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Project By: Victoria HudginsPhotos By: Carly Taylor Making a large expanse of wall connect with your wedding can be a hard task when working on a budget. Putting simple flowers up in an artistic array is the perfect solution. This installation would be lovely behind a dessert bar, backing a ceremony, or on any wall where you'd like to add a bit of texture and style. To create the floral wall you will need: A selection of florals that coordinate well with our day. Since you will only be using single stems, you could buy these on your own as a great way to save money. You'll also need embroidery hoops, which are a cheap purchase at your local craft store, mine are each 10 inches, and tulle in a soft color to add texture and depth. First, detach your embroidery hoop into two pieces and lay a piece of tulle over the bottom hoop. The tulle needs to be cut about two inches larger than your hoop.
Arrange a few blooms in a pattern you find pleasing on the bottom tulle. It helps at this step to do your entire arrangement at once, giving you a chance to see how each small piece combines to make one beautiful artistic design.
Once your blooms are in place, cover with a second layer of tulle, then place the inside hoop back into the piece. Doing this will pull your tulle taut. Secure by screwing the embroidery key until it is tight.
Your flowers will stay perfect floating between the tight layers of tulle.
Hang along your wall in whichever way your venue will allow.
Photos By: Mary Swenson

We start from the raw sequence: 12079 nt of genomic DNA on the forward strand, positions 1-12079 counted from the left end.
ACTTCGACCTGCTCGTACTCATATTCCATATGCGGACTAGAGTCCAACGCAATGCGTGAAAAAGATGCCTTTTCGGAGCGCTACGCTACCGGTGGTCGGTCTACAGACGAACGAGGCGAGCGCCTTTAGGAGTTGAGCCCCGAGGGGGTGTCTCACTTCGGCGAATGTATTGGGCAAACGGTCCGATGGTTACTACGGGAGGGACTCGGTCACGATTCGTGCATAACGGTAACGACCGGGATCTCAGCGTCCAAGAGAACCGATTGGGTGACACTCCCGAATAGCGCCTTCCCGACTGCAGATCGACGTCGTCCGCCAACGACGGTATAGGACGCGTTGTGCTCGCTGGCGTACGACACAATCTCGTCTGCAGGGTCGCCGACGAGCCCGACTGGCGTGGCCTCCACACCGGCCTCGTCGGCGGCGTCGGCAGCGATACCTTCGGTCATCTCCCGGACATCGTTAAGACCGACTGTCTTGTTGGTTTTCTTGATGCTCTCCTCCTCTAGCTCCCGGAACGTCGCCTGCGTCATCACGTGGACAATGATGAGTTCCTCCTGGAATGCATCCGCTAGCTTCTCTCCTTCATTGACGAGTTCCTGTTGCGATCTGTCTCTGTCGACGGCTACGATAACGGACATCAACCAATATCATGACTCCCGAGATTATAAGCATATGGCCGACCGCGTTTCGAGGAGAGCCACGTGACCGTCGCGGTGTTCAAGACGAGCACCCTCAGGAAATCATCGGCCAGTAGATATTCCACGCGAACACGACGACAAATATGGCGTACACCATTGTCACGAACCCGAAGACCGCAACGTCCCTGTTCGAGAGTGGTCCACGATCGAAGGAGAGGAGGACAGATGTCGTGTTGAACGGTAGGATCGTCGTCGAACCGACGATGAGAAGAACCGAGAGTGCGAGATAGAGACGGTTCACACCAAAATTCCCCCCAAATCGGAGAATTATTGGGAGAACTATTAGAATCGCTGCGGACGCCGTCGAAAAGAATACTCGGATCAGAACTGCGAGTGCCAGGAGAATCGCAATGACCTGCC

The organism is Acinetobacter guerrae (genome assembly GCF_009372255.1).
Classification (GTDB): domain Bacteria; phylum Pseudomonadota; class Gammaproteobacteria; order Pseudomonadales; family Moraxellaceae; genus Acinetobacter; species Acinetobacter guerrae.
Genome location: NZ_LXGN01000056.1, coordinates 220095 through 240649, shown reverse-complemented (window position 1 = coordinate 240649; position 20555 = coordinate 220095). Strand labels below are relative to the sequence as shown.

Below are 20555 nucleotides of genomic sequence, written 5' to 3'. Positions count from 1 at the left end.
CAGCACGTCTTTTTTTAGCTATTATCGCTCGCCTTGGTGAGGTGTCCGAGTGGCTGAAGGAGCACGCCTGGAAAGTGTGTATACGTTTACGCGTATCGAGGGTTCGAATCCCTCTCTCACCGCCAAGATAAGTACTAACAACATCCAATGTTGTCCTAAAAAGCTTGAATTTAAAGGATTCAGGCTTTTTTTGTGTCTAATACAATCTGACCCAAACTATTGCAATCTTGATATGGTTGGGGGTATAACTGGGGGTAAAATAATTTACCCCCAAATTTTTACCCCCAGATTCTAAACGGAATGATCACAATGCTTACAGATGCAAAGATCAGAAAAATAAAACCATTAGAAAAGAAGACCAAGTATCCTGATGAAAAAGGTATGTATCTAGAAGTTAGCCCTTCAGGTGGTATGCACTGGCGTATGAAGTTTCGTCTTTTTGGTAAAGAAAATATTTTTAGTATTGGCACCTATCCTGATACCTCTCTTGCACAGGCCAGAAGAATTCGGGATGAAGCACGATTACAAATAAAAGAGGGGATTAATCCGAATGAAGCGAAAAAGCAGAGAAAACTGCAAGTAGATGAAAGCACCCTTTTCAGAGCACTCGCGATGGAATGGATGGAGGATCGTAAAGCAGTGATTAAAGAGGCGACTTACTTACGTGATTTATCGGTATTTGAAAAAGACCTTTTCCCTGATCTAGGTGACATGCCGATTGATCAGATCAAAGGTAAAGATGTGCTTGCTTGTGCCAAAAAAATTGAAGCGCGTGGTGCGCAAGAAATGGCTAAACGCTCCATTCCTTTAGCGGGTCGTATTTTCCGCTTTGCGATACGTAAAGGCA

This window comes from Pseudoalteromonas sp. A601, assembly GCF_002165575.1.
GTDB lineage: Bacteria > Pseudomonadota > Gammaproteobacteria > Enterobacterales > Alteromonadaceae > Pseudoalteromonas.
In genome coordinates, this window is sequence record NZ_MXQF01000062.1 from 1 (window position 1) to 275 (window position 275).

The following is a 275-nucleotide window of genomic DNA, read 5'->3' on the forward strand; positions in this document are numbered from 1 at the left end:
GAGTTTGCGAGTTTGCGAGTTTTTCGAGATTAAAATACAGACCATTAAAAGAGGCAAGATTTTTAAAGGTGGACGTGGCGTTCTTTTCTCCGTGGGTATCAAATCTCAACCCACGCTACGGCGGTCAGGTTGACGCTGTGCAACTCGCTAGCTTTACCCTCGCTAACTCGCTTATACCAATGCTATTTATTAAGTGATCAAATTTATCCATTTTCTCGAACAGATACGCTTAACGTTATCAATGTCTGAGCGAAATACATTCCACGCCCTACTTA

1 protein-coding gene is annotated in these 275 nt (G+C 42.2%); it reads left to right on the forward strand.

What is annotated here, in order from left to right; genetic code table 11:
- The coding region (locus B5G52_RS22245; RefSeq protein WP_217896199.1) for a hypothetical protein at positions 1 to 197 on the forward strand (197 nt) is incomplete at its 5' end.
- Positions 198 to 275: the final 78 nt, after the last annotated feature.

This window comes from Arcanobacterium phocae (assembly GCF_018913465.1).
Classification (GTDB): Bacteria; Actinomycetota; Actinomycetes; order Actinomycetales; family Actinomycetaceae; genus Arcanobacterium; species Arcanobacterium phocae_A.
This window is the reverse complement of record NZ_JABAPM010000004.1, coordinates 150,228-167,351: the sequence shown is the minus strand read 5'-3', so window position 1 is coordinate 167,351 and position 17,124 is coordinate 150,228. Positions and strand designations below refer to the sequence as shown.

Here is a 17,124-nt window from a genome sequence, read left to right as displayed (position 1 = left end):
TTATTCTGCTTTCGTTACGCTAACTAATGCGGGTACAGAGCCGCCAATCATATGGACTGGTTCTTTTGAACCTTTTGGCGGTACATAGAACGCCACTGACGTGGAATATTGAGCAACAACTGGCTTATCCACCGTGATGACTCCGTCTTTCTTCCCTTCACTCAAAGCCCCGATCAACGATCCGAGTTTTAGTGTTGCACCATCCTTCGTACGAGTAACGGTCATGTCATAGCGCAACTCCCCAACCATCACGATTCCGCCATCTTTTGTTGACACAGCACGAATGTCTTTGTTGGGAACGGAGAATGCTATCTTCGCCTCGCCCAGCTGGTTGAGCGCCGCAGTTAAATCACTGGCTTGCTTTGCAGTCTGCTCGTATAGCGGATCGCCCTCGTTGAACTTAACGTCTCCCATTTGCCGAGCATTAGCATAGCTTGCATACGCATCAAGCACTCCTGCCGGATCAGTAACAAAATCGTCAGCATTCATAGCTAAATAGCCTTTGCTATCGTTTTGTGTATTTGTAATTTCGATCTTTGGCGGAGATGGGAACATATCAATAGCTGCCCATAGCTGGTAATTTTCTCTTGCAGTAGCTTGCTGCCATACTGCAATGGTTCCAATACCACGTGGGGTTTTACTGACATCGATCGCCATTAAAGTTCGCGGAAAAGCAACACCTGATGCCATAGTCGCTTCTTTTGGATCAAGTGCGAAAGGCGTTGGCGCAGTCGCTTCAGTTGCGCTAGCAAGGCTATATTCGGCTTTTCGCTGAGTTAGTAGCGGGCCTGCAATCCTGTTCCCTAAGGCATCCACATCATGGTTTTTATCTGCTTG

The bride and groom's initials are a great way to personalize their chairs! We started with a pair of wooden letters (available at most craft stores) and used matte gold spray paint to give them an elegant sheen.After the paint dried, we looped a wide piece of ribbon through each letter. We tied the letters on each chair so that they hung down over the backs. Not only are these a sweet way to reserve chairs for your event, but they also make for a great photo op! Here's a no-sew way to make a modified chair slipcover: Start with a piece of fabric (we used linen) and measure it so that it fits across the back of the chair and is long enough to hang down both the front and the back of the chair. Then, make two slits along either side of the fabric and slide ribbon through the slits. Drape the fabric over the back of the chair and tie it to the chair with the ribbon to prevent it from sliding off. This is a great way to dress up all of the chairs at your event, or even just the ones at the bridal party's table! Using greenery from a florist, it's easy to make a pretty garland for the back of a chair. Simply form the greens into a swag, trimming off excess stems as you go. Use floral wire to attach the stems to one another. Once your garland is at the desired length, hang it across the back of your chair and tie each end to the chair using string or floral wire. This is a super-inexpensive alternative to using flowers, and just as pretty! =